Re: Finer timestamps and serialization in git
- Date: Wed, 15 May 2019 17:14:58 -0400
- From: Derrick Stolee <stolee@xxxxxxxxx>
- Subject: Re: Finer timestamps and serialization in git
On 5/15/2019 4:28 PM, Jason Pyeron wrote:
> (please don’t cc me)
Ok. I'll "To" you.
> and we follow the rule that:
> 1. any trailing zero after the decimal point MUST be omitted
> 2. if there are no digits after the decimal point, it MUST be omitted
> This would allow:
> committer Name <user@domain> 1557948240 -0400
> committer Name <user@domain> 1557948240.12 -0400
This kind of change would probably break old clients trying to read
commits from new clients. Ævar's suggestion  of additional headers
should not create incompatibilities.
> By following these rules, all previous commits' hash are unchanged. Future commits made on the top of the second will look like old commit formats. Commits coming from "older" tools will produce valid and mergeable objects. The loss precision has frustrated us several times as well.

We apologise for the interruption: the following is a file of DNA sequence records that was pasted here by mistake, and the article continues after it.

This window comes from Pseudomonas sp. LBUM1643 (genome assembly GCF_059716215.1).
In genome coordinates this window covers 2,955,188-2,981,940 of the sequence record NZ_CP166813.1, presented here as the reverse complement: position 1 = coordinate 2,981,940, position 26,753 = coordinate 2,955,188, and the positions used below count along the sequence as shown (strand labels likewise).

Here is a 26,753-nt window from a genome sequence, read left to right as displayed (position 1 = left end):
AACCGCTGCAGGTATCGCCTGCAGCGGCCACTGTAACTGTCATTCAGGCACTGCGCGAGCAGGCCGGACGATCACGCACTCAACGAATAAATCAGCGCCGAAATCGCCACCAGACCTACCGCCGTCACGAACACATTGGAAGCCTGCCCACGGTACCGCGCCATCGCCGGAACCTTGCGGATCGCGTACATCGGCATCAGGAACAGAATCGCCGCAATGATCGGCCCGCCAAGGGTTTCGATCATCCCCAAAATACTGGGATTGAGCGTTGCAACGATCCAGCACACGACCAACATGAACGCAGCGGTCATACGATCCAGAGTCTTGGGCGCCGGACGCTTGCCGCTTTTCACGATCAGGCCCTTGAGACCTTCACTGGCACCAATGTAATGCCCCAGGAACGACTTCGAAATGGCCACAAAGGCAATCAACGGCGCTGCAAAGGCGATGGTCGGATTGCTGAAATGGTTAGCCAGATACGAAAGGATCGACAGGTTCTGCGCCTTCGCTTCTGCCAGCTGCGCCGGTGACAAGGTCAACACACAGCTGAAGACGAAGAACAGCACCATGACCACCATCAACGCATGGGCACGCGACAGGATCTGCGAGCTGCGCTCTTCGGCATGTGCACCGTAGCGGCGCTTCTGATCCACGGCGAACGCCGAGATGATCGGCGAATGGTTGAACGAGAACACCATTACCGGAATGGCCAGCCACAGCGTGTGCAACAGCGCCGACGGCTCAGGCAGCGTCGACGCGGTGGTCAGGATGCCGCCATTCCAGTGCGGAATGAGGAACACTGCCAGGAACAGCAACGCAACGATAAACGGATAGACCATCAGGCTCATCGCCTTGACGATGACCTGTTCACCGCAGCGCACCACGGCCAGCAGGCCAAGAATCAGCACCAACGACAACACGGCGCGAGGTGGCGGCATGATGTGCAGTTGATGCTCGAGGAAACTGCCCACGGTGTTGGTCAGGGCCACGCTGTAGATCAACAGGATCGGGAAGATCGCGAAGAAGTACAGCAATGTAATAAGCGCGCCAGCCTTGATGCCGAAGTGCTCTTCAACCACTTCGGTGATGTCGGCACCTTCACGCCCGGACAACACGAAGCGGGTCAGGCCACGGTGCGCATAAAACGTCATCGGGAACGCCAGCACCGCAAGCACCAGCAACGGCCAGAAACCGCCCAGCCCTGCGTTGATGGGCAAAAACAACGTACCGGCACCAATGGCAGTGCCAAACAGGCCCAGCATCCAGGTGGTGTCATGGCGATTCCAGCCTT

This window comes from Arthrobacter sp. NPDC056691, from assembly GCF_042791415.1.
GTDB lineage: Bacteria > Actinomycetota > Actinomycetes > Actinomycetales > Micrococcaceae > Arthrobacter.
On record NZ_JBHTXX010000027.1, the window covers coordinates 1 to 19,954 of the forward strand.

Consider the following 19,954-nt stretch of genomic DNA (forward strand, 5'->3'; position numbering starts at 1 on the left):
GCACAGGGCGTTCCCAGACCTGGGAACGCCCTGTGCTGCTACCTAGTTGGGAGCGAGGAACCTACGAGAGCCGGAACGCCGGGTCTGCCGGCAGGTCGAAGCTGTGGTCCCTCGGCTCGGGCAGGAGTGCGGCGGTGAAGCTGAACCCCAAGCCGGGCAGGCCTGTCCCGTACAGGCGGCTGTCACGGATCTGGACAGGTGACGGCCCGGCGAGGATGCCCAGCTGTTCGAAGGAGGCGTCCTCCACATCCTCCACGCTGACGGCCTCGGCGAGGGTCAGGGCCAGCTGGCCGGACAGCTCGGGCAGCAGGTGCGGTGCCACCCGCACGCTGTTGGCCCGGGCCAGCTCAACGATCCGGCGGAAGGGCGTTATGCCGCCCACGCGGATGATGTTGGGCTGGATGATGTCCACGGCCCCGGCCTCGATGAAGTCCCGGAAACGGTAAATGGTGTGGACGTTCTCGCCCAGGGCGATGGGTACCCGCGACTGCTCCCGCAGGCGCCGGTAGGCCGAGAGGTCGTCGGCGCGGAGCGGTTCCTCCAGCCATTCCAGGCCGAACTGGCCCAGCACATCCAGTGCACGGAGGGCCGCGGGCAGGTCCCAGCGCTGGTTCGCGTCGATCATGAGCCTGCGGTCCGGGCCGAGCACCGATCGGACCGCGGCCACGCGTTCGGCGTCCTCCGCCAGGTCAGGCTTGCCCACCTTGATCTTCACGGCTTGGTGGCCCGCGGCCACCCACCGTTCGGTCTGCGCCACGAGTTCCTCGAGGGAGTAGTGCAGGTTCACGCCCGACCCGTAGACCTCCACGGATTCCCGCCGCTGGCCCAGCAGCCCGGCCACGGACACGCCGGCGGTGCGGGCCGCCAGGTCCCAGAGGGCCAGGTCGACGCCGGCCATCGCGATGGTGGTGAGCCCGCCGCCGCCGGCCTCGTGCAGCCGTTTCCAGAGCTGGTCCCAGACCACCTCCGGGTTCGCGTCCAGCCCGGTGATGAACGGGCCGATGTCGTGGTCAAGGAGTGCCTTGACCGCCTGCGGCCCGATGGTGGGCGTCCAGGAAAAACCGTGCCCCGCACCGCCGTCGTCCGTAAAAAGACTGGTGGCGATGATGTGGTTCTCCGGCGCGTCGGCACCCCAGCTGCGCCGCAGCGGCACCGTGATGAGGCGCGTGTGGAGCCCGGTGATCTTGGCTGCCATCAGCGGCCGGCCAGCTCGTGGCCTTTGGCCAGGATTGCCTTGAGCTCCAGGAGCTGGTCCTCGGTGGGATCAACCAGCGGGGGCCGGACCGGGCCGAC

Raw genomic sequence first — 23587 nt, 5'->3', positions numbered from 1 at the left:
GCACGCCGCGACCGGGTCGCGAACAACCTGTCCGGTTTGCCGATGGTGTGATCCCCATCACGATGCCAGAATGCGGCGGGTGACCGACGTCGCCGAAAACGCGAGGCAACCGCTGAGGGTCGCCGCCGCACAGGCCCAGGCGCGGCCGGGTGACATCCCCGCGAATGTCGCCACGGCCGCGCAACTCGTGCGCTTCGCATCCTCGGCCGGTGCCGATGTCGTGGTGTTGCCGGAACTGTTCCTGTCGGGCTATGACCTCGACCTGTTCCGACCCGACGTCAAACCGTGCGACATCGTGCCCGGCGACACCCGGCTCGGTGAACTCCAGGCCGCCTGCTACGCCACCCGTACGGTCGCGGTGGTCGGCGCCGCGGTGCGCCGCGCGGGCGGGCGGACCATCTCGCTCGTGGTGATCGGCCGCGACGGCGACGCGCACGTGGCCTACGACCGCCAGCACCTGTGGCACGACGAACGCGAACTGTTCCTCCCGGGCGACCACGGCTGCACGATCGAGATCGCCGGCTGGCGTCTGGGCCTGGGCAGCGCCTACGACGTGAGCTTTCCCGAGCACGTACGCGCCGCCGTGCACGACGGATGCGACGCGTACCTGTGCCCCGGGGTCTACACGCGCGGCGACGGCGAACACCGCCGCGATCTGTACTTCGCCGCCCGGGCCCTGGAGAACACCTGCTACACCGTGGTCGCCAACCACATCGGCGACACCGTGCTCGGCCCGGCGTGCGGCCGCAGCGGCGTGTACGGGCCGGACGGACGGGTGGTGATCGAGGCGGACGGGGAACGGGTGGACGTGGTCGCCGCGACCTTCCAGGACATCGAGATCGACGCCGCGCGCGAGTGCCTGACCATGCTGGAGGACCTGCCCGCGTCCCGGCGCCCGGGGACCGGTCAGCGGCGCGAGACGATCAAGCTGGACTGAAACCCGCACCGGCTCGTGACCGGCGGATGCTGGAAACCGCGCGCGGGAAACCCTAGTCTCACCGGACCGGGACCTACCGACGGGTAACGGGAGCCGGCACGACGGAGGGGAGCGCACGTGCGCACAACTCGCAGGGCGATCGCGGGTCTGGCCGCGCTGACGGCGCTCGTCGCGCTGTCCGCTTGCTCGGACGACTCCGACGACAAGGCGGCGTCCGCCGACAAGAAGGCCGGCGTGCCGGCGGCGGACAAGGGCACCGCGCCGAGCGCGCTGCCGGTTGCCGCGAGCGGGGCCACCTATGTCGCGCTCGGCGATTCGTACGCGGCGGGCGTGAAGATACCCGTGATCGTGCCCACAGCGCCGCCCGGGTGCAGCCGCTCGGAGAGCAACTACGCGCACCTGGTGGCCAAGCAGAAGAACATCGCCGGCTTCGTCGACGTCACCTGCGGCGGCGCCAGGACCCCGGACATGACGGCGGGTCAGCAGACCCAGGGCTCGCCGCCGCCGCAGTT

What problem are you trying to solve where commit date is important?
The only use I have for them is "how long has it been since someone
made this change?" A question like "when was this change introduced?"
is much less important than "in which version was this first released?"
This "in which version" is a graph reachability question, not a date
I think any attempt to understand Git commits using commit date without
using the underling graph topology (commit->parent relationships) is
fundamentally broken and won't scale to even moderately-sized teams.
I don't even use "git log" without a "--topo-order" or "--graph" option
because using a date order puts unrelated changes next to each other.
--topo-order guarantees that a path of commits with only one parent
and only one child appears in consecutive order.
P.S. All of my (overly strong) opinions on using commit date are made
more valid when you realize anyone can set GIT_COMMITTER_DATE to get
an arbitrary commit date.